I appreciated the patriotic colors on The Legion.

I appreciated the patriotic colors on The Legion.

But, since I couldn’t get inside, I focused my camera on the exterior, all the while watched by two elderly men across the street near the Legion. I expect they were wondering about the couple in the car with Minnesota plates and the woman shooting pictures with a fancy camera. Perhaps I should have chatted it up with them. The likely could have told me a story or ten.

FYI: Click here to read my first, and then my second, blog post on other Forest City, Iowa, attractions.

© Copyright 2015 Audrey Kletscher Helbling

 

Reason number one to visit Decorah, Iowa: The historic architecture July 10, 2013

The architecture on the historic buildings is incredible.

The architecture on the historic buildings is incredible.

“MOM, YOU’LL LOVE DECORAH.”

Except for getting sprayed with soda while dining at an Italian eatery (and no amends made save a perfunctory “sorry”), my husband and I loved this northeastern Iowa river town.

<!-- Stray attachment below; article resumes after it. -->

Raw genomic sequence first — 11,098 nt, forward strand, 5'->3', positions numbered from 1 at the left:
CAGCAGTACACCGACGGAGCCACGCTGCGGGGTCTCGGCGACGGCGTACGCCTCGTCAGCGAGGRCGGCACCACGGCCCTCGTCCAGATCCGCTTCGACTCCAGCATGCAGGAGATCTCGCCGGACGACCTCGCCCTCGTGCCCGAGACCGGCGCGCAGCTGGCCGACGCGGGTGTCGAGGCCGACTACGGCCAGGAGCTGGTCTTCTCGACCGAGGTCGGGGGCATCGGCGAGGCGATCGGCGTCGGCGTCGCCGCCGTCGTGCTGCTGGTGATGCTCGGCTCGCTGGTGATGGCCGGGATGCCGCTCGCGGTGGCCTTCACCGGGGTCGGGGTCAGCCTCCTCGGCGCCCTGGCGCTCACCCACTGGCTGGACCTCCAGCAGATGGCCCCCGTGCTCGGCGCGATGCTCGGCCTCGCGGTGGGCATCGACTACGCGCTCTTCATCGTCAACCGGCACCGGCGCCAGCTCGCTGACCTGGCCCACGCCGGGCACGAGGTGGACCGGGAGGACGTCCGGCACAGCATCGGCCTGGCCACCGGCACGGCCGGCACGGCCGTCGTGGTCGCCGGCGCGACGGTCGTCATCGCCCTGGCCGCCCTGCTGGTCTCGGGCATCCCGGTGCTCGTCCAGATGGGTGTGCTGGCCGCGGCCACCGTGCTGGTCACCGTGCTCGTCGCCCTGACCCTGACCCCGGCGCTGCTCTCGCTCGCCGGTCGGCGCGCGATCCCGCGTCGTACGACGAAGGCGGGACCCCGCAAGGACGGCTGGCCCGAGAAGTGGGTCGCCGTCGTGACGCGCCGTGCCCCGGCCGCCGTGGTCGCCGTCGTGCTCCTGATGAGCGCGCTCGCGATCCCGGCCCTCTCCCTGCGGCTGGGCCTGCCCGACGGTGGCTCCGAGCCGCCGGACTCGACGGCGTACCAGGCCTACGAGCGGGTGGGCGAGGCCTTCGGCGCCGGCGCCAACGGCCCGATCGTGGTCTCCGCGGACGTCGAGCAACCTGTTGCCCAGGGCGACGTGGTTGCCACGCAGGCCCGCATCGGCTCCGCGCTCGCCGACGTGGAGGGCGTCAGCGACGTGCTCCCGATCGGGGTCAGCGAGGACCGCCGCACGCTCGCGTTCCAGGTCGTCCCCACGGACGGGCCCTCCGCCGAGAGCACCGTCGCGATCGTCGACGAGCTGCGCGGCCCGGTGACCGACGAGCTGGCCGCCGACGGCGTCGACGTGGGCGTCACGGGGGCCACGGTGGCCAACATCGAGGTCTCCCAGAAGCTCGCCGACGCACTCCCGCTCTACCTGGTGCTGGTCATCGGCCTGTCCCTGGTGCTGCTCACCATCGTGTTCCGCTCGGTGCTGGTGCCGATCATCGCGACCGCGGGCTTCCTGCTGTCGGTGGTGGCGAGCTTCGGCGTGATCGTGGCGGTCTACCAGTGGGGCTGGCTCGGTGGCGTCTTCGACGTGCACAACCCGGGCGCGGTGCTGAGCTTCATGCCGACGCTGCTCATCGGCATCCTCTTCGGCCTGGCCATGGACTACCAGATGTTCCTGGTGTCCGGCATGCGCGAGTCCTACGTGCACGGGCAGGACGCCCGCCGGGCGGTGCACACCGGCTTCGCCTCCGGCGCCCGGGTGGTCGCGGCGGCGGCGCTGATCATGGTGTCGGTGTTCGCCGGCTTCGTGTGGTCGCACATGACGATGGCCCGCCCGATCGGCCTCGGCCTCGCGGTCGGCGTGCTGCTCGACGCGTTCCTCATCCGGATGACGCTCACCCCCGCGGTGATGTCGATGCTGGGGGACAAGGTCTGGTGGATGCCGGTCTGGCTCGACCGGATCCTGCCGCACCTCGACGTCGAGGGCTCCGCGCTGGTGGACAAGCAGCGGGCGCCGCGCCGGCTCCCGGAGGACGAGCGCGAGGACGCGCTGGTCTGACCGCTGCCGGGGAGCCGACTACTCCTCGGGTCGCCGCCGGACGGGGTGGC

Our daughter Miranda, who visited a college friend here last summer, was right. We delighted in Decorah’s historic architecture, natural beauty and small town ambiance.

That Norwegian museum we need to tour next time we're in Decorah.

That Norwegian museum we need to tour next time we’re in Decorah.

Home to Luther College and the world’s largest collection of Norwegian artifacts at the Vesterheim—The National Norwegian-American Museum and Heritage Center, Decorah definitely presents a college town feel and an ethnic bend toward Norwegians. Interestingly enough, we didn’t tour either Luther or the Vesterheim. Next trip, because we will return.

Blue Heron Knittery is housed in the lower level of this architecturally stunning corner building in downtown Decorah.

Blue Heron Knittery is housed in the lower level of this architecturally stunning corner building in downtown Decorah.

So what exactly did we see? Mostly, we simply strolled through downtown admiring the historic buildings and occasionally popping into charming shops in this city of some 8,000.

On a Tuesday morning, the streets were teeming with pedestrians, including this Amish man from southeastern Minnesota.

On a Tuesday morning, the streets were teeming with pedestrians, including this Amish man from southeastern Minnesota.